You are not cursed, you don't have to get rid of your chickens, lots of people have a similar learning curve on how to raise birds that works for their setup and location, nothing is wrong with you as you seem to have identified the shortcomings in your setup and made corrections, and things will get better as you gain more experience. That is not to say that you will not suffer losses in the future, but I am sure you will continue to find ways to minimize the number of birds you lose.

We have to make decisions on how we want to raise our backyard flocks. I would love to have my chickens free range in my yard, but I know that I have heavy Bald Eagle and hawk concerns. I live out in the country, and have all kinds of predators at night to worry about. So my chickens are confined to a chicken run with bird netting during the day, and locked up every night in a Fort Knox coop. My chicken run is not predator proof, but it is predator resistant. My coop is locked tight.

Having raised small livestock, on and off, for over 40 years, I have learned to live with, and plan for, loss of some of my animals despite my best efforts. This is my first year with laying hens. I ordered 10 chicks this spring hoping that 6 hens survive our Minnesota winter. So far, all 10 girls are still alive at week 22 and I have not had any loss yet. But I'm sure something will happen and I will have to think about changes needed.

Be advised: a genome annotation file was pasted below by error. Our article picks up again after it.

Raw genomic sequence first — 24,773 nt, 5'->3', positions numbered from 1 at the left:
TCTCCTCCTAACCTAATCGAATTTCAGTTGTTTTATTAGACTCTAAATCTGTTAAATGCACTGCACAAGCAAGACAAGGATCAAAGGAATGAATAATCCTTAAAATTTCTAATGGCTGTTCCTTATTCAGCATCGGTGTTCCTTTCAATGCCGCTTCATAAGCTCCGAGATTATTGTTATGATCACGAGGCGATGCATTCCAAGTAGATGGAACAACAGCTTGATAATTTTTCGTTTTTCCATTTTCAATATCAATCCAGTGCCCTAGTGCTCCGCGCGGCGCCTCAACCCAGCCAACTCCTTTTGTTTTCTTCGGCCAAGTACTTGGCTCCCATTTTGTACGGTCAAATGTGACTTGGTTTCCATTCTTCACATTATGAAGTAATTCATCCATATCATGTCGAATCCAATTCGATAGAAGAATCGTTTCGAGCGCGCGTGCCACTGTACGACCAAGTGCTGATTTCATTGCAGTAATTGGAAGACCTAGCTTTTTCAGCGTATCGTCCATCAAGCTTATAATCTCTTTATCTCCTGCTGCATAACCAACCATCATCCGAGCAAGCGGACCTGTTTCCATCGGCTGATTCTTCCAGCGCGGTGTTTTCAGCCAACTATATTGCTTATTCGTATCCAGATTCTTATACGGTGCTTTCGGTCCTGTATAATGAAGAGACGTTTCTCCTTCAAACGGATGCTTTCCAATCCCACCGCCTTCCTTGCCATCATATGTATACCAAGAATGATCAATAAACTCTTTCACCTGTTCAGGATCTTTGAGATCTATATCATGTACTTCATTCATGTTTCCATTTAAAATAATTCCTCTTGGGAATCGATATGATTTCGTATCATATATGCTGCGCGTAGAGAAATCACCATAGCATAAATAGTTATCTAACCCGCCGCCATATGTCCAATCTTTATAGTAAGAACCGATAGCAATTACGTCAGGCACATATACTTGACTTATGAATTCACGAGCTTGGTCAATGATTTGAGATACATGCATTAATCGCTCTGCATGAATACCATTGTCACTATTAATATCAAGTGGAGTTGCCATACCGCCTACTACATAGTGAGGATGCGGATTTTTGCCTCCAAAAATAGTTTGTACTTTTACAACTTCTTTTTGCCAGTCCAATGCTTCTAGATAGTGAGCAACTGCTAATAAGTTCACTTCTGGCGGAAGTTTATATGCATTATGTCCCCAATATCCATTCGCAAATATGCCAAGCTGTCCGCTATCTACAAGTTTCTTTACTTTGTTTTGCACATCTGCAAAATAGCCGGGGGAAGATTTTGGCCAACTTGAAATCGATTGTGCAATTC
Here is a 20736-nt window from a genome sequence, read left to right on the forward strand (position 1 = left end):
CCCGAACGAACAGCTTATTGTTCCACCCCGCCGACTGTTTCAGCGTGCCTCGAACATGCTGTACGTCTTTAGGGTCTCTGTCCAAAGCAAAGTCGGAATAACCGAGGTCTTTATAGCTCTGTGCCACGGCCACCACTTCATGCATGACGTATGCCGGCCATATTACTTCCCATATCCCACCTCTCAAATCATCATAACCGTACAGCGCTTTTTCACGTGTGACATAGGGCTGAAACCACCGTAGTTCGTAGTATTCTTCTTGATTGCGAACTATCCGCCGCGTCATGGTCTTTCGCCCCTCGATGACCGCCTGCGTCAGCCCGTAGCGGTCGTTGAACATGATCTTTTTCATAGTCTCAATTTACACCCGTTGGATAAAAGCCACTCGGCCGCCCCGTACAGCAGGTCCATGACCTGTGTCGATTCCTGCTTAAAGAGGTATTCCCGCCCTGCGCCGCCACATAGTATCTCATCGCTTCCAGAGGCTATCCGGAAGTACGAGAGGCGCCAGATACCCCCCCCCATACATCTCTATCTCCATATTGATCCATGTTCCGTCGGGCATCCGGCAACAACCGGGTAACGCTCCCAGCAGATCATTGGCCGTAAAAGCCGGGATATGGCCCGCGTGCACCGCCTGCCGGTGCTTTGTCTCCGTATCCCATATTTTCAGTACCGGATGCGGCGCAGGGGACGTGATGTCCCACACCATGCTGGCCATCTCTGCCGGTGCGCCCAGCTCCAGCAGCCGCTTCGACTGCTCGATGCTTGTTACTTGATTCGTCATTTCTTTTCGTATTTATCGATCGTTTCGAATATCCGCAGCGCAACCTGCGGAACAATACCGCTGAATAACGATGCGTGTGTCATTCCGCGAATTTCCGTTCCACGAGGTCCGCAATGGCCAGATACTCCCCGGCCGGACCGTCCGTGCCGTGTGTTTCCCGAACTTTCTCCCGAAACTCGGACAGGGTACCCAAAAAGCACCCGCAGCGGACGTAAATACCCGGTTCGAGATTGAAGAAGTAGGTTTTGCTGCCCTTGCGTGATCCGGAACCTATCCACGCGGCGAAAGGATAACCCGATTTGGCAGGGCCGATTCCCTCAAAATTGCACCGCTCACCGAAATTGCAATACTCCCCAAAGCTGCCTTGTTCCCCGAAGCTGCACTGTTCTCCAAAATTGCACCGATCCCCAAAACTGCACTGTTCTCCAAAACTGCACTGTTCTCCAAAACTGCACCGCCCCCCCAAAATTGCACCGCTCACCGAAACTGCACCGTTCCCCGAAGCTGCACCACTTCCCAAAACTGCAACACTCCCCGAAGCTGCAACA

This summer I talked to the head 4H poultry advisor who has been raising chickens for 40+ years. He told me that some years you just get birds that find ways to die you never thought of, and that you don't have any control over it. In your case, I think once you get the predator problem under control you will feel much better about yourself and your birds. Don't give up on yourself. It sounds like you have already learned a lot. Better days are ahead if you keep at it and don't give up. Learn from your losses and move on. Best wishes.
Thank you for the encouragement! I’m trying my best. Good luck with your hens amen i hope they all grow to maturity and lay plenty of eggs for you without any losses!